Coat of arms of the county of Armagnac (after ...

Coat of arms of the county of Armagnac (after 1304). (Photo credit: Wikipedia)

Medieval County in Gascony in southwestern France, now mainly in, and forming much of, the Department of the Gers.

The original County was much smaller, just the west of the department, and was formed c.960 for the younger son of Count William of Fezensac, himself a younger son of Duke Garcia of Gascony.   In 1140 the Count of Armagnac acquired the larger county of Fezensac to the east, so that from then on Armagnac extended from the River Adour to the River Gers.  At the same time the city of Auch became the capital of the County, though in the city itself the Count had to share power with the Archbishop.

The orignal Counts, descended from the Dukes of Gascony, whom they sought but failed to succeed in the 1040s, died out in the male line in 1215, and were succeeded by the Vicomtes of Lomagne, a territory north of Auch.  The Counts later gained lands outside of the old Duchy of Gascony when they acquired Rodez in the Rouergue in 1306.

The Counts were vassals of the Duke of Aquitaine for their Gascon lands, but threw off their allegiance to the English King in the Hundred Years’ War, and became some of the fiercest partisans of the French King and bitterest opponents of the Dukes of Burgundy.  Count Bernard VII, who was Constable of France 1415-8, married his daughter to the son of that Duke of Orleans who had been murdered by Burgundians in 1407 and was himself murdered by them in 1418.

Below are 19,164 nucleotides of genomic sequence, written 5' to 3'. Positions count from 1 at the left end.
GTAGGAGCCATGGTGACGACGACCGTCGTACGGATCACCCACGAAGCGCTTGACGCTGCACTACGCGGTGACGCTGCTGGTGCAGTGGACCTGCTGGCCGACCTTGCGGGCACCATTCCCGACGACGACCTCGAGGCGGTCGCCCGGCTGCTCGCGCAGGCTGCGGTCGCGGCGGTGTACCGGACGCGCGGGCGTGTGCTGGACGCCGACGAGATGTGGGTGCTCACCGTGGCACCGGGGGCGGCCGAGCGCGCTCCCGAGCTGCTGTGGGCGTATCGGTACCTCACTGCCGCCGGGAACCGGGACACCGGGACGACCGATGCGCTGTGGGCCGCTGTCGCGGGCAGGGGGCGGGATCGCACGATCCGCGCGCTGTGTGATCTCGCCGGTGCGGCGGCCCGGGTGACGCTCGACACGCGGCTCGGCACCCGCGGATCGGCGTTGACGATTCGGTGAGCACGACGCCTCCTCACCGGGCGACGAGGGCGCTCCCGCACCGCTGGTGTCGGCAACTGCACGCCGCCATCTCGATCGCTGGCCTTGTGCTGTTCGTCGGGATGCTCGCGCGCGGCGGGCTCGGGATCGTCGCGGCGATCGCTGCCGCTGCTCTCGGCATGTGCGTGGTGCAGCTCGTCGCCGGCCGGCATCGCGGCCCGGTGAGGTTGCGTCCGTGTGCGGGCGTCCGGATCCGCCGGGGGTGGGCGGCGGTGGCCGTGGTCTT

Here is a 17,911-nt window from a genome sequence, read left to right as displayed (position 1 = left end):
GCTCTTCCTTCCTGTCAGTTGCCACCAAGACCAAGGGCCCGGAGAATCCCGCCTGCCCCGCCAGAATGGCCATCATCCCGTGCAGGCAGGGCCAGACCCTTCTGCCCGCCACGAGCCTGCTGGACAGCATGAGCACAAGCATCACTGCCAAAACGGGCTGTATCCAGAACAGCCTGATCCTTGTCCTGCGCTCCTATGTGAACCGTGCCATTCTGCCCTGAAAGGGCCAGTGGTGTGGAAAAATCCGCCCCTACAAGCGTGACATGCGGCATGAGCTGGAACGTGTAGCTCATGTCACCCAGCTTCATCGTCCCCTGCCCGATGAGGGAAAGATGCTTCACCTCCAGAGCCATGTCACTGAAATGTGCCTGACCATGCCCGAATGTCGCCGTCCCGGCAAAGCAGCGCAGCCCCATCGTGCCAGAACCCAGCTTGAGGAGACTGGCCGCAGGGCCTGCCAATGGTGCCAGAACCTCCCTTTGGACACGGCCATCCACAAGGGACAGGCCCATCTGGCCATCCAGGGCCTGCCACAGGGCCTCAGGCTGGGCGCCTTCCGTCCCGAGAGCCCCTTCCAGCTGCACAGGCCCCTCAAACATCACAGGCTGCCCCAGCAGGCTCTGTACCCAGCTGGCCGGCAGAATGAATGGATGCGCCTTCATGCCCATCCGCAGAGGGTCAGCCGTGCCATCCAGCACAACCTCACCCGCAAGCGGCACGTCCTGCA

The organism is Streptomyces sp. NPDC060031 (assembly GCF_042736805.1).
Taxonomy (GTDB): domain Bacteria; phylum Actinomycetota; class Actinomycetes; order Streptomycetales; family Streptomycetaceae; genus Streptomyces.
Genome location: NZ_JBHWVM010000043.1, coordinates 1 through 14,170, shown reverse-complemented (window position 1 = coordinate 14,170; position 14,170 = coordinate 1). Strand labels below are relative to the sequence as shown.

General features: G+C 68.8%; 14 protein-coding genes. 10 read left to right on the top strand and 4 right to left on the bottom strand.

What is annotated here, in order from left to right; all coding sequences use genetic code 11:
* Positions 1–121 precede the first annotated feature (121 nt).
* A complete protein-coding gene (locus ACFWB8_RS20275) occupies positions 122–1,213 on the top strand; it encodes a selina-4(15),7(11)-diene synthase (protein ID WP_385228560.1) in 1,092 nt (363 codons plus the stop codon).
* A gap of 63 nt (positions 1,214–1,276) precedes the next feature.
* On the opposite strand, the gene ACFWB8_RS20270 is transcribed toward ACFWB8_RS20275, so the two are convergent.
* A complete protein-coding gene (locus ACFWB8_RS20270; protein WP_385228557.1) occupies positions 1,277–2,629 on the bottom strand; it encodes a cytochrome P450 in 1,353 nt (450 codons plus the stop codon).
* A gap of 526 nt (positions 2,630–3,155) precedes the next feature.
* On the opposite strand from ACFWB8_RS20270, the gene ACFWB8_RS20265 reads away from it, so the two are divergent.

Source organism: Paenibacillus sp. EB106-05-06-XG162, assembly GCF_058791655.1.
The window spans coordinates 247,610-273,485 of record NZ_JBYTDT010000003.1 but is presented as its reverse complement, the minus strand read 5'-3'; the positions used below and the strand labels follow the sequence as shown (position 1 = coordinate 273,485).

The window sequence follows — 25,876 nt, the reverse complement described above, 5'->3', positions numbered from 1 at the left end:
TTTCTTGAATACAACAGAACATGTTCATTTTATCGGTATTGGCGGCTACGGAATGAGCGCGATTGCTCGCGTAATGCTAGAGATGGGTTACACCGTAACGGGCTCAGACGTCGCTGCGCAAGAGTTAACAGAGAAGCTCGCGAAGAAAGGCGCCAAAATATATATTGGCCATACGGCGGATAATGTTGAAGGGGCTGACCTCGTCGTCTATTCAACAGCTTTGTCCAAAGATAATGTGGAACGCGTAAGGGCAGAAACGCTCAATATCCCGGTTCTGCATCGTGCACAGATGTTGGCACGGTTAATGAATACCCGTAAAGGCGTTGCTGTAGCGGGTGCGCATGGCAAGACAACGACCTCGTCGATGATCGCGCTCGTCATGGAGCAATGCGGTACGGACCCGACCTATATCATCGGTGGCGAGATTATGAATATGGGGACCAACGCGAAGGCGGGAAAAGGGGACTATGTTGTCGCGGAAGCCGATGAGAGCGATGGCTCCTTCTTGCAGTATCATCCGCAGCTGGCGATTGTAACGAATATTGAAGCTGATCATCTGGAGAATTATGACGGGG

The following year his followers took their revenge on the Duke of Burgundy.  Little wonder then that the two main factions in France at this time were called Armagnacs and Burgundians.  (Armagnac came to mean, in eastern France and beyond, the wandering bands of murdering, plundering soldiers that lingered through the later years of the war and for some time after.  An example of its use for French mercenary troops was in the Swiss wars of the 1440s).

The Counts did not long survive the French King’s final triumph over the English.  For one thing, Louis XI, King from 1461, determinedly pursued powerful princes, at least when it was reasonably safe to do so.   Amongst those he destroyed was the son of his former tutor, the powerful Armagnac cadet, the Duke of Nemours, who was executed in 1477.   The head of the family, Count John V, endangered himself by his incestuous relationship and marriage with his sister.  He was deprived of the County in 1460, later partially restored, but killed in 1473.  His brother, Charles, was restored as Count in 1484, but fourteen years in jail had made him witless.

When he died in 1497, the County was granted to his sister’s grandson, Charles of Alençon.   After his death in 1525, King Francis I gave it to his sister, Charles’s widow, and her second husband, the titular King of Navarre.  Eventually their grandson inherited, and in 1589 became King Henry IV of France;  in 1607 Armagnac was merged with the royal lands and became part of the province of Guyenne & Gascony.

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